Whoops! I started this blog on a whim, and it looks like it's been going for seven years now. Seven years!
So I've just spent a few minutes glancing back over the archive – all those posts, all those opinions, all that writing. Looking back over it, I had a sinking feeling.
Who wrote all those thousands of posts, and why? Why is this person so opinionated about everything, including things he knows nothing about? Why is he so quick to brag about the things he knows and so careful to conceal the things he doesn't? Why is he so dismissive of some people and so effusive towards others? And why does he write in this manner? All that pseudo-poetical posturing? All those dubious jumbles of metaphors? All those excitable outpourings of adjectives? Why is he never content just to state a thing plainly and be done with it? What is he trying to prove anyway? And to whom?
And why has he so painstakingly, so fastidiously concealed the real issues of his own life? His frustrations and disappointments, where are they? His anxieties, his doubts, his shame? His anger, especially with himself? The restlessness and hurt that he carries around with him – why has he disguised all that? What is he trying to bury under all those words? And who is he hiding from anyway? Only himself?
Sifting through the rubble of words, I also noticed a few things I really liked. Some things were well said, and I'm glad somebody said them. Whoever wrote those bits, I rather like him. But I don't recognise him. I am trying to recall what might have motivated him to write like that on those rare occasions when he actually did write well. Was his thirst for affirmation so strong at those moments that it produced, of its own accord, something worthwhile? And even those best moments (I see now, embarrassed) are not half so good as they must have seemed when they were being written. All the excesses, the mistakes, the lack of discipline, the egotism – it's frightful to have to witness it.
But I'm making a mistake. I am talking about writing as if it were a thing in itself, a fixed object, a school exercise composed for an impartial examiner. When all along what this blog has brought me is friendship – the good and pleasant society of other people. 'Words, words, words' – they are very sociable things really. That's what good about them.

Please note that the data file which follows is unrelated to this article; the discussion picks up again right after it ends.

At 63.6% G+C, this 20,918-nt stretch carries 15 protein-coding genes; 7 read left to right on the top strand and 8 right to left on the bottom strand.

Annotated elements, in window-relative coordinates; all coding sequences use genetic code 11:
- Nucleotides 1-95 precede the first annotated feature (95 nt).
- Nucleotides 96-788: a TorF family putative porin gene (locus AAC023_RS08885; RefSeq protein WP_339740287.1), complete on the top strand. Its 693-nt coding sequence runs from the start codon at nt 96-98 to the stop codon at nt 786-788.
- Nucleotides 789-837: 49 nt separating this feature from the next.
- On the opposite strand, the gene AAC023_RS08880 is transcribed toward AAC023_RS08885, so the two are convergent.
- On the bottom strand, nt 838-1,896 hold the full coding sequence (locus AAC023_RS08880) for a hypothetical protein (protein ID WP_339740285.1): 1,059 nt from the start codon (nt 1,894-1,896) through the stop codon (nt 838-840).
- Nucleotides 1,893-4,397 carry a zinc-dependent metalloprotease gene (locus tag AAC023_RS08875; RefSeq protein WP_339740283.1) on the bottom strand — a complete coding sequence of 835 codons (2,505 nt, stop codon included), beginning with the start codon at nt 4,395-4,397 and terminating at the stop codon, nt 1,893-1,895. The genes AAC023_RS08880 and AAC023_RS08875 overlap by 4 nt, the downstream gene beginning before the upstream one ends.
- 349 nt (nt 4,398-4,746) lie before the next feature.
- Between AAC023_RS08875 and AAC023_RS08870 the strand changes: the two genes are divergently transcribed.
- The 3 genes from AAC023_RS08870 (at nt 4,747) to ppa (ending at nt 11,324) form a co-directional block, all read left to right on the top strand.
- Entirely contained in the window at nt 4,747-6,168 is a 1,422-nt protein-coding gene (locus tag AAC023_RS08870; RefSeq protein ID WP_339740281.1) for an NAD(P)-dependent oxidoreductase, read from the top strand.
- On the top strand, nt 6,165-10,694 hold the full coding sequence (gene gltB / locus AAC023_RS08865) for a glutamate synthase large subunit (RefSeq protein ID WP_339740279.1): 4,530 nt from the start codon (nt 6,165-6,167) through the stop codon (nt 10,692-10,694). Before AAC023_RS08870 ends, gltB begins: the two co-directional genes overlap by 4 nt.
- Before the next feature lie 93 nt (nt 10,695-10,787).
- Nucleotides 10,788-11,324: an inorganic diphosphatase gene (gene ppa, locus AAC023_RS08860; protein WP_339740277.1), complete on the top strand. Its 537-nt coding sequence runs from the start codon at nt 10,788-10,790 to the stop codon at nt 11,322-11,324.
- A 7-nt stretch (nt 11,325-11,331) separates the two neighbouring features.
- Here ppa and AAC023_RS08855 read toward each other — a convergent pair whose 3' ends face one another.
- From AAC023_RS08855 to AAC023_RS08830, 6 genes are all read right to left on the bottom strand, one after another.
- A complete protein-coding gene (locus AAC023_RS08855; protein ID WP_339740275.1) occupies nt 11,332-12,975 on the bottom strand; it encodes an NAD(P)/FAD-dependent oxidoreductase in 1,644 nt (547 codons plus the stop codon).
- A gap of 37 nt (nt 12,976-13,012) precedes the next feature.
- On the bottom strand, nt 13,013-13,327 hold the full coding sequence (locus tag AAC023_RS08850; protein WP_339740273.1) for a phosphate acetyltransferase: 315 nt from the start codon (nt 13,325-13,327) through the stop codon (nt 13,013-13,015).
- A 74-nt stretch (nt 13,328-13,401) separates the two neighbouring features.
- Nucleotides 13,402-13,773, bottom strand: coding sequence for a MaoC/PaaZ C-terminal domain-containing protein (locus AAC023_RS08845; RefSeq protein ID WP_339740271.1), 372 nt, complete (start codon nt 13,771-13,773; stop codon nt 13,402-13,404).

I remember now why I started writing here seven years ago. I was working in a tedious job, I went to a tedious church, I lived in a tedious city, and for the life of me I couldn't find anyone to talk to about the things that really interested me. One day on my lunch break I started writing, in the modest hope that someone might reply. I was like the castaway who rolls up his letter and puts it in a bottle and throws it away.
I wasn't disappointed either. Looking back over those 'posts' – all those letters in bottles adrift in cyberspace – the surprising thing is how many answers have come back, and how many friendships I've enjoyed as a result. The business of life is to acquire friends; and, as it turns out, a blog is one excellent way to go about it. It is surprising to think how big the cast of characters in my life has become, and how small it was before.
Forget about the writing, then. Perhaps it was all a mistake; no matter. I believe in the forgiveness of sins, otherwise I would never have the courage to write anything at all. 'We are beggars, that is true' – every paragraph proves it. And even if it was all a mistake, even if every word was wrong, I am glad for all of it when I think of all those friends I never would have had otherwise. (For instance: what could be more ridiculous than to go through life without knowing Kim Fabricius? What would be the point of a life like that?) I suppose that's what grace is all about. Not that your failures are erased, but that your worst mistakes become, by a mysterious providence, the source of all that is best and happiest in your life. You write badly, all the time, and as a result you get some friends.
So I roll up this note too, and shove it in a bottle for the waves. Why not? If I ever look back on these words one day, I suppose I'll be displeased and wish I'd never said it, or had said it better, or whatever. But perhaps someone, somewhere, will find it washed up on the shore. Perhaps they will open it. Perhaps they will answer: another friend!